5 JUNE 2011
||RJ-43 ON TAILSIDE
“To construct the 8-inch Gun Battery, work included the installation of a
gun carriage and gun on a permanent concrete base at RJ-43 at Fort Mills,
Corregidor, during February and March of 1942. This gun was proof fired and
met the required stability tests”. (The Moore Report Engineer Annex)
“While not part of the permanent Harbor Defenses of Manila Bay, one 8-inch
M1888MIII gun on an M1918 barbette carriage was dismounted from its railway
car and emplaced on a simple concrete gun block just east of the entrance to
the Malinta Tunnel. The gun was destroyed by Japanese bombing after firing a
few proof rounds. This was known as Battery RJ-43, for its location near
road junction 43”. (American Defenses of Corregidor and Manila Bay 1898 to
The 8-inch barrel of Battery RJ-43 now sits on display at the North Dock.
Another view of the 8-inch barrel.
Finally, after more attempts than I choose to remember, I found the meager
remnants of this battery. Some incorrect information in the past slowed
things down a bit but thanks to batteryboy, I was now able to start a
detailed search in the immediate area of the battery. This area is not
large. I could never understand in the past why I couldn’t see the bolts
sticking up anywhere.
I picked the end of the dry season when almost all surface grass was dead
along the top of that ridge. Visibility was great so it was find it now or
wait for another year. Only the heat and thorns required a bit of effort.
I had been told to expect a concrete platform and a ring of bolts on which
the big Army 8-inch railroad gun had been mounted. Nothing else was to be
seen. As it turned out, nothing was to be seen period!!! Everything
including the 100 or so bolts is completely buried in the soil and leaves.
There were a few shallow craters or defensive positions around the search
location. At the bottom of one of them, I was kicked the soil while deciding
where to look next. Surprise, my foot slid across something hard. It turned
out to be concrete but this could have been from any old structure. A couple
minutes later I uncovered the first bolts so I was sure I had finally
stumbled onto Battery RJ-43.
Due to the hard soil I only uncovered 10 or 11 bolts however that was enough
to see their circular pattern. All bolts (cut off 1 ½ inches above the
concrete) are covered with nearly three to eight inches of soil. Even the
center of the concrete pad is buried at least two inches. Tree roots are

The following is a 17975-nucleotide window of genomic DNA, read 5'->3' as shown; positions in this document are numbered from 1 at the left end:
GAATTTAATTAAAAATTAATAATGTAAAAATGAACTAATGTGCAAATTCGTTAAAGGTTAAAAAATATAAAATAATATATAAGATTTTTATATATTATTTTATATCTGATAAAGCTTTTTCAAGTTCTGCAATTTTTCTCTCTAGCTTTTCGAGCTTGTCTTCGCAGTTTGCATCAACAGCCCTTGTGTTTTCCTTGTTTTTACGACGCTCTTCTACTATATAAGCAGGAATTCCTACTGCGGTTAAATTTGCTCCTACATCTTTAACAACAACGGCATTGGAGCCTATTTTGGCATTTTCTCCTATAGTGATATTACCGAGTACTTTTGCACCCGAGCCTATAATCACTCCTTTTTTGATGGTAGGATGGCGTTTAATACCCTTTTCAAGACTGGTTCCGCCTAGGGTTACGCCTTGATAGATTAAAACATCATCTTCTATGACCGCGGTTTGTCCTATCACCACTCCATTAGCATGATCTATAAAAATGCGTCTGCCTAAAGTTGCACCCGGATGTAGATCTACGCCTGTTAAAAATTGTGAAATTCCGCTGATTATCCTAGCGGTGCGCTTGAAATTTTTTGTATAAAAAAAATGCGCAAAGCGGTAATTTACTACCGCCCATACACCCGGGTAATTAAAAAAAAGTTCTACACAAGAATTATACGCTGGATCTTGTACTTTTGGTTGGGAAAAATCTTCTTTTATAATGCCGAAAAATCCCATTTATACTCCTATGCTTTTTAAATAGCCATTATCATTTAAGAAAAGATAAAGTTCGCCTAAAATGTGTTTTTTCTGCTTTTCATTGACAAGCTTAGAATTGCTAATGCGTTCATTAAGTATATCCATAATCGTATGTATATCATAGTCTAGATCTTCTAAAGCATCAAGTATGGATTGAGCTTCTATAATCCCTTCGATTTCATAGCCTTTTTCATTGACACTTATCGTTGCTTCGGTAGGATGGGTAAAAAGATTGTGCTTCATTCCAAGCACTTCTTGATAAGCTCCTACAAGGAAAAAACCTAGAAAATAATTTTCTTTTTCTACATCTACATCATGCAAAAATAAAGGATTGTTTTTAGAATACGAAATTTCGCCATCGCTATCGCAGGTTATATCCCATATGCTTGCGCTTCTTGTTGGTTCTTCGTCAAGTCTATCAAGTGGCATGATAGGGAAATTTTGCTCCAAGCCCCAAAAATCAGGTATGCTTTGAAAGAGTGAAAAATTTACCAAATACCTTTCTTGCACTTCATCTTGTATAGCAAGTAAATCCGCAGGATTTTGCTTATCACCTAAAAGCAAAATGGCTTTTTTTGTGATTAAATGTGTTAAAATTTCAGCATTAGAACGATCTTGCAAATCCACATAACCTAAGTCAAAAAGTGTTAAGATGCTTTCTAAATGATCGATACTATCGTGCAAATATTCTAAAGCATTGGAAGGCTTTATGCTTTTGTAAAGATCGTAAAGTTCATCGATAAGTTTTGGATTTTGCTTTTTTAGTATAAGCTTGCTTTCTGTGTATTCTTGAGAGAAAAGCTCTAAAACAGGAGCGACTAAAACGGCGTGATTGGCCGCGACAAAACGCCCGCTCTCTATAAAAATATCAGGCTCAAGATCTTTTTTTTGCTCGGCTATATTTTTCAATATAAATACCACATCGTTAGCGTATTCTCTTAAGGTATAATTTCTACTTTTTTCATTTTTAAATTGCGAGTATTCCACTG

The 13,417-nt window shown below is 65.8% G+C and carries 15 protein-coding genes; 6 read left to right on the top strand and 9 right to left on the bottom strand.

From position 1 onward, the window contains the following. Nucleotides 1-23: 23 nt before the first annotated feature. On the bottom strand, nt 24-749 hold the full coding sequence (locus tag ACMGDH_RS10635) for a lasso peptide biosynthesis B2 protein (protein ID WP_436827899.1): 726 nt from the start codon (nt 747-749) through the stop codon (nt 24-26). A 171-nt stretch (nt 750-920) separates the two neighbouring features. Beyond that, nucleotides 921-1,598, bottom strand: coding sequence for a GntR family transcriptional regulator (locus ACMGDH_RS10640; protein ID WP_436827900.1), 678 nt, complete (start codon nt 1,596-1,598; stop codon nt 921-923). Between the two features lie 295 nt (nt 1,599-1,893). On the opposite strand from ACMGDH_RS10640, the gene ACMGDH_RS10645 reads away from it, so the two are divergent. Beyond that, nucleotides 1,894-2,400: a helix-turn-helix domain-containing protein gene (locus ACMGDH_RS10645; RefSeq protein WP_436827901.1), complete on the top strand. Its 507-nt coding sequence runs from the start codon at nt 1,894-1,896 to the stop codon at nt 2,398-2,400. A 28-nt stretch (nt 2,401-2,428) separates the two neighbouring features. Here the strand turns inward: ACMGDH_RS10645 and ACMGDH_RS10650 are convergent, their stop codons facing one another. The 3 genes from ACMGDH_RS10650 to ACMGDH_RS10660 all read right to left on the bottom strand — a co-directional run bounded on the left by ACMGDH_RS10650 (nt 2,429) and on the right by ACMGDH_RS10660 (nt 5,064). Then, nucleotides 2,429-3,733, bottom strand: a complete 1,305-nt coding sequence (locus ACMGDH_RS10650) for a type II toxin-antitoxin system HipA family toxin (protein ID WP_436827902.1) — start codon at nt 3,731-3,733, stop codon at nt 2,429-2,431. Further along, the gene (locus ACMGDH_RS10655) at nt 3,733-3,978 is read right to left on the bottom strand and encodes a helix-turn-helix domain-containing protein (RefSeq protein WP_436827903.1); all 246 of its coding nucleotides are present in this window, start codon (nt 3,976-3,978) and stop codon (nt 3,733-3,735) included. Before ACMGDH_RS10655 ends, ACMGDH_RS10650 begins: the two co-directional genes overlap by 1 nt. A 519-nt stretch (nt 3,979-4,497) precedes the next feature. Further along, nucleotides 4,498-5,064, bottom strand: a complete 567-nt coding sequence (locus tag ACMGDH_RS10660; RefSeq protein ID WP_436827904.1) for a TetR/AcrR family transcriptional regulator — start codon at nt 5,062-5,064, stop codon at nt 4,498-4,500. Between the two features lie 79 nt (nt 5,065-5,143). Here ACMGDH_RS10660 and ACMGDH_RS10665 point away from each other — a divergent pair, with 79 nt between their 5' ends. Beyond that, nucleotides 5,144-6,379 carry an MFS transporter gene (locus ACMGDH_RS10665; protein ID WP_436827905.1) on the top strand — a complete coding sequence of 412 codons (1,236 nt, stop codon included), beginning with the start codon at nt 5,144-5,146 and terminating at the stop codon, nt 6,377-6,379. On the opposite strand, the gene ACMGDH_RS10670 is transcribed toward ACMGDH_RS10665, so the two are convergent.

starting to grow over part of the gun mount which over time will only make
The first sight of concrete.
I cleared away enough soil and rocks to make some of the bolts visible.
You can see they are part of a larger circle of bolts.
Close-up of a few bolts.
A wider view of the gun block where the least amount of soil covers it.
I have never read of any structures or magazine being built to support this
battery. One exception may be the RJ-43 Tunnel, also called the Daniel D.
Howell Tunnel after the man who rediscovered it in 1996. Here is a link to
discussions that took place in the past regarding this tunnel:http://corregidor.org/x-info/tunnl.htm
The battery itself was named after the nearest road junction which was
RJ-43. The tunnel actually passes directly under this road junction so at
least the tunnel is well named. What is a bit curious though is how this
tunnel may or may not have been associated with the battery.
Here are a few GPS measured distances: Gun block to the center of RJ-43 =
95m (312 ft), center of RJ-43 to the tunnel entrance = 53m (174 ft)
If they desired to have a tunnel for the battery, why not construct it just
north of the gun position in the same sloped hillside as the other tunnel
further west? It would be much closer (30m or 98 ft from the gun block).
Putting a tunnel in the hillside to the south would be even closer.
Imagine being shelled or during an air raid and your shelter is 148m (486ft)
away. The route between the two points is fully exposed to Bataan plus there
is a significant slope down to the tunnel entrance. I can’t imagine storing
heavy 8-inch shells and powder that far away either. One thing we do not
know is who built the RJ-43 Tunnel and for what purpose.
The partially sealed RJ-43 Tunnel entrance.
Looking back out the entrance.
View inside the tunnel.
A short lateral is to the right.
The last time I was in this tunnel was January, this thing was lying on one
of the old wooden trolley ties. It was about 10 feet long and did not do my
heart rate any good.
I don’t know what the correct name of it is but I don’t discriminate.
I hate them all.
At the end of the tunnel is a 60 foot long air shaft up to the surface.
View of the air shaft on the surface.
The gun mount for Battery RJ-43 has been on my “to find” list for so long it
has worn a hole in the paper. There is no way in hell I would have found
something you can’t see without specific directions. I owe batteryboy a cold
beer or three. Salamat po.